Nation Other News 25 Jul 2021 Weavers in Chittoor ...

Weavers in Chittoor district in dire straits

DECCAN CHRONICLE. | DC CORRESPONDENT
Published Jul 25, 2021, 9:37 am IST
Updated Jul 25, 2021, 10:04 am IST
Many men from these families are now taking up construction work or going to fields to work as farm labourers, or as shepherds
The wholesalers from TN used to reach Nagari village and distribute raw materials to the weavers and later collect the finished goods. The travel restrictions imposed due to the second wave of Covid however had an adverse impact. —  Representational image/DC
 The wholesalers from TN used to reach Nagari village and distribute raw materials to the weavers and later collect the finished goods. The travel restrictions imposed due to the second wave of Covid however had an adverse impact. — Representational image/DC

TIRUPATI: Poor wages, job uncertainties and now the Covid19 pandemic have forced many power-loom and handloom weavers in the Chittoor district, especially in Yogi Mallavaram and Nagari region, to shift to daily-wage work and odd jobs to make ends meet.

A few years ago, Yogi Mallavaram – a tiny village in the district – was a beehive of business activity with hundreds of yarn suppliers and cloth traders from neighbouring states visiting the village. More than 100 families there used to work on power looms that employed over 300 persons on a regular basis.

 

The village saw a steady fall in the number of weavers in recent years. The Covid conditions and the resultant financial crisis added to the village’s problems. Power loom weavers are getting fewer jobs and a lesser pay for their survival. There is a lack of raw materials and fewer orders from Tamil Nadu and Karnataka.

As a result, only 10 to 15 active power looms are functional in the village now.

“When my grandfather started work at the age of 10, the handloom industry was blooming. It formed the means of our livelihood. The units’ decline started in the 1980s and yet my father was able to make ends meet with the few orders that came in. Now, we are struggling to survive in this industry and the Covid19 aggravated our problems. We are looking around for daily wage works to keep our hearths burning,” says Kumaran, a power loom weaver.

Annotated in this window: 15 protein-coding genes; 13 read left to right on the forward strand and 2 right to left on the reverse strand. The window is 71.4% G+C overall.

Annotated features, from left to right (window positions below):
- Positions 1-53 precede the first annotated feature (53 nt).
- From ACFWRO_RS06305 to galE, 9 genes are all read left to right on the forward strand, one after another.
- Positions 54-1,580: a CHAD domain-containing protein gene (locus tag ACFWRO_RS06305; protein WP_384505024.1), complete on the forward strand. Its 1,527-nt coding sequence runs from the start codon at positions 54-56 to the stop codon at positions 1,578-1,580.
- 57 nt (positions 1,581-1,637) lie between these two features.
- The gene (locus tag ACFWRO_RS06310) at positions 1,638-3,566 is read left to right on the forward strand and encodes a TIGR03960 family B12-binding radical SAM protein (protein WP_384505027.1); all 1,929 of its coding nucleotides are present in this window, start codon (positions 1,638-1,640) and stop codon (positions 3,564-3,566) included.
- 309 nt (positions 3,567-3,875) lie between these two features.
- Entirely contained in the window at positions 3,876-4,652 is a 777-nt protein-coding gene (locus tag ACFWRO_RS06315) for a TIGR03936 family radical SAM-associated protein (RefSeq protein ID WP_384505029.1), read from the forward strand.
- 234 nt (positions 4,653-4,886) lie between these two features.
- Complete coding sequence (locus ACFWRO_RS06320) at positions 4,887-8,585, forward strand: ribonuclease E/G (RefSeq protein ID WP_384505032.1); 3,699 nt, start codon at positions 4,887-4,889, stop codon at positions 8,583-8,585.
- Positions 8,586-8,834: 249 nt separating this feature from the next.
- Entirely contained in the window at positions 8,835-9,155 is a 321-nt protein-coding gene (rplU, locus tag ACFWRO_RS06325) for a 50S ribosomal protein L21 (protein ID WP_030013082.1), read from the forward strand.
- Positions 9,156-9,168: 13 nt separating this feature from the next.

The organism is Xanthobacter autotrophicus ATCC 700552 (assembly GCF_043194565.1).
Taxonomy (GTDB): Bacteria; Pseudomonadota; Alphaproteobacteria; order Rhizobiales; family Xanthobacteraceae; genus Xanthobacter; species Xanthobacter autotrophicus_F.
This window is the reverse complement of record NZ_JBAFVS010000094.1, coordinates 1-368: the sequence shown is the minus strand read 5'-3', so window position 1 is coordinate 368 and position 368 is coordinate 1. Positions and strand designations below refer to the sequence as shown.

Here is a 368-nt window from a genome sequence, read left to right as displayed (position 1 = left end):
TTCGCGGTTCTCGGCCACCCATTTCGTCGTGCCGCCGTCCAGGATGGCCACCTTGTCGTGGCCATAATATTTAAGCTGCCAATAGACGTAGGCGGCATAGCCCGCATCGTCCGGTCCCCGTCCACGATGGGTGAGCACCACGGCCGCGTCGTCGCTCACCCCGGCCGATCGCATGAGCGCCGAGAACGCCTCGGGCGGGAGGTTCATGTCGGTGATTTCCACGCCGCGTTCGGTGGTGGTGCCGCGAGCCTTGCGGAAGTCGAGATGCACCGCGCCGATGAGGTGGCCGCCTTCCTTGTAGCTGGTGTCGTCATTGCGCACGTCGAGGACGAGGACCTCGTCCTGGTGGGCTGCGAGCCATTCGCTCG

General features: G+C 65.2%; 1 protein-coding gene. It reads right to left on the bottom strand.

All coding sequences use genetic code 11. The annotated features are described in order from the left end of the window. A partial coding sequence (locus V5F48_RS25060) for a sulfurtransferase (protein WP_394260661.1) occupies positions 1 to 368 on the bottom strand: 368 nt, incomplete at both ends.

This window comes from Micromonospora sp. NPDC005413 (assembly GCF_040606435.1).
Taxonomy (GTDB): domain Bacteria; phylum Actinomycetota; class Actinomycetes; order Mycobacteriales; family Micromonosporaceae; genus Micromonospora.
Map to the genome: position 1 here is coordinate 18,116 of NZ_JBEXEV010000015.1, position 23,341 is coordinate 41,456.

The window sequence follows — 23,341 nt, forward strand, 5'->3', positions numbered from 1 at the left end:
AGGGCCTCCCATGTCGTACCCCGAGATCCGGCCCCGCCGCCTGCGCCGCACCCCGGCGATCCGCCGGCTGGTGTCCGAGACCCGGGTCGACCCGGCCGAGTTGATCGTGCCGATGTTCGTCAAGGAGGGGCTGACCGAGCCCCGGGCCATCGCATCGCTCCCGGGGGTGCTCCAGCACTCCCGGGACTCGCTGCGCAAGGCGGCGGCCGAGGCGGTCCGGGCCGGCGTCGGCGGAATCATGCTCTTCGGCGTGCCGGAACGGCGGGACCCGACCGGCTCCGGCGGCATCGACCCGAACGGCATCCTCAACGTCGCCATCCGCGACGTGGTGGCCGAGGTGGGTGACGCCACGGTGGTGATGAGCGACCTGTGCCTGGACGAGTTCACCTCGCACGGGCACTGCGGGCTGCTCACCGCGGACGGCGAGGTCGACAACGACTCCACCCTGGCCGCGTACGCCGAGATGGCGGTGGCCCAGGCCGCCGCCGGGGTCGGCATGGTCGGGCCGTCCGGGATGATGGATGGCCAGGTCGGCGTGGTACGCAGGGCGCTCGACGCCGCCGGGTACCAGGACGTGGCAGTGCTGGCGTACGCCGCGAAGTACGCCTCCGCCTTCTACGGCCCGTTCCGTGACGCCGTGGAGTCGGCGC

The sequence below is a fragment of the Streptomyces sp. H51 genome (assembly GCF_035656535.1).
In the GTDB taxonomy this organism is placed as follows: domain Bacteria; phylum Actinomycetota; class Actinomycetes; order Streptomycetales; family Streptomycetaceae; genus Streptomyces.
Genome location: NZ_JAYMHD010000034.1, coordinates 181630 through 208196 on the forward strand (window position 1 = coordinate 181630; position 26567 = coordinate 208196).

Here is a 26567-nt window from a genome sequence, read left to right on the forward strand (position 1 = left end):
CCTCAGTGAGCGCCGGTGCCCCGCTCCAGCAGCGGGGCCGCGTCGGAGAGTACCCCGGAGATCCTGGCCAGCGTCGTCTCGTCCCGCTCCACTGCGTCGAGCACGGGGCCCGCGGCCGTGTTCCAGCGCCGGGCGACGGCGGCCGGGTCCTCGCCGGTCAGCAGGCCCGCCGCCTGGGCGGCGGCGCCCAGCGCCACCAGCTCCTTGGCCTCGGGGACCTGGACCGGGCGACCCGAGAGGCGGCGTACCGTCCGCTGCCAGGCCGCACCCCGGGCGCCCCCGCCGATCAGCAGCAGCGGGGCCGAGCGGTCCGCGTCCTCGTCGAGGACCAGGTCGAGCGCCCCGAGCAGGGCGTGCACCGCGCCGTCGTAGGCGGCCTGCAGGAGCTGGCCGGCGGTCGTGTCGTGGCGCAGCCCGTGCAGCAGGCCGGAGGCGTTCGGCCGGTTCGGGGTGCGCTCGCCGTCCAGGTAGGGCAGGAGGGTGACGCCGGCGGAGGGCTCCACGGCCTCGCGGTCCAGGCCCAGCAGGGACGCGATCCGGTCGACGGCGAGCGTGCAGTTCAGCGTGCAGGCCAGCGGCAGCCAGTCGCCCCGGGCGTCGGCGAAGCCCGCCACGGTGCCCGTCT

The weavers are pleading for financial support from the state government. A few officials visited the village and collected the details of these weavers months ago, but there was no further response.

Many men from these families are now taking up construction work or going to fields to work as farm labourers, or as shepherds. Some have gone to Chennai, Tirupati, Bengaluru for sustenance.

“They are now working as security guards and drivers. Even some women are going to these cities to work as domestic help and cook.

Meanwhile, only a handful of handloom weavers’ families were left in the villages surrounding Nagari region and they were fighting against all odds to remain in this industry. A few of them are lucky to get orders from some parts of Tamil Nadu, but Covid restrictions cast a shadow on their business.

 

The wholesalers from TN used to reach the village and distribute raw materials to the weavers and later collect the finished goods. The travel restrictions imposed due to the second wave of Covid however had an adverse impact. “We are now struggling for one square meal a day,” one of them said.

...




ADVERTISEMENT
ADVERTISEMENT
ADVERTISEMENT
ADVERTISEMENT
ADVERTISEMENT
ADVERTISEMENT
-->